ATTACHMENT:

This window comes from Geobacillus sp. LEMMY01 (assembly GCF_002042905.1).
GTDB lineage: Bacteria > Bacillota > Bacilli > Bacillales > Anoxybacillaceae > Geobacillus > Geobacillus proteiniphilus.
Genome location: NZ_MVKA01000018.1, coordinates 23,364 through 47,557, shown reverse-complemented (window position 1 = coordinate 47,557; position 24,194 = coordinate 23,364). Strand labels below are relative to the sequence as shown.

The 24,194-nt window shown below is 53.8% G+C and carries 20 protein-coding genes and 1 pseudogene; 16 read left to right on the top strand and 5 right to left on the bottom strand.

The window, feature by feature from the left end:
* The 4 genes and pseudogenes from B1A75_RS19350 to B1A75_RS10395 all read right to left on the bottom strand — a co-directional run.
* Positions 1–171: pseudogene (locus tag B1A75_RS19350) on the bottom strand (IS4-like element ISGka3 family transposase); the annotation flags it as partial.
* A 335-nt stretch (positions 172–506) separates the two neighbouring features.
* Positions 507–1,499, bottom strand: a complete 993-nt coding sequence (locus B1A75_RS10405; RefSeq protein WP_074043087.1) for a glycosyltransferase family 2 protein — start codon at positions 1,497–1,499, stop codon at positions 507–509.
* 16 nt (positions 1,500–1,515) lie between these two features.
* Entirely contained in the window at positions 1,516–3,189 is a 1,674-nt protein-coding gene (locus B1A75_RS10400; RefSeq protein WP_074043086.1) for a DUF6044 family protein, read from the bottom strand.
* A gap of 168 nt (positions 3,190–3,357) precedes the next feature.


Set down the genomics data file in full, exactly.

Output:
This window comes from Geobacillus sp. LEMMY01 (assembly GCF_002042905.1).
GTDB lineage: Bacteria > Bacillota > Bacilli > Bacillales > Anoxybacillaceae > Geobacillus > Geobacillus proteiniphilus.
Genome location: NZ_MVKA01000018.1, coordinates 23,364 through 47,557, shown reverse-complemented (window position 1 = coordinate 47,557; position 24,194 = coordinate 23,364). Strand labels below are relative to the sequence as shown.

The 24,194-nt window shown below is 53.8% G+C and carries 20 protein-coding genes and 1 pseudogene; 16 read left to right on the top strand and 5 right to left on the bottom strand.

The window, feature by feature from the left end:
* The 4 genes and pseudogenes from B1A75_RS19350 to B1A75_RS10395 all read right to left on the bottom strand — a co-directional run.
* Positions 1–171: pseudogene (locus tag B1A75_RS19350) on the bottom strand (IS4-like element ISGka3 family transposase); the annotation flags it as partial.
* A 335-nt stretch (positions 172–506) separates the two neighbouring features.
* Positions 507–1,499, bottom strand: a complete 993-nt coding sequence (locus B1A75_RS10405; RefSeq protein WP_074043087.1) for a glycosyltransferase family 2 protein — start codon at positions 1,497–1,499, stop codon at positions 507–509.
* 16 nt (positions 1,500–1,515) lie between these two features.
* Entirely contained in the window at positions 1,516–3,189 is a 1,674-nt protein-coding gene (locus B1A75_RS10400; RefSeq protein WP_074043086.1) for a DUF6044 family protein, read from the bottom strand.
* A gap of 168 nt (positions 3,190–3,357) precedes the next feature.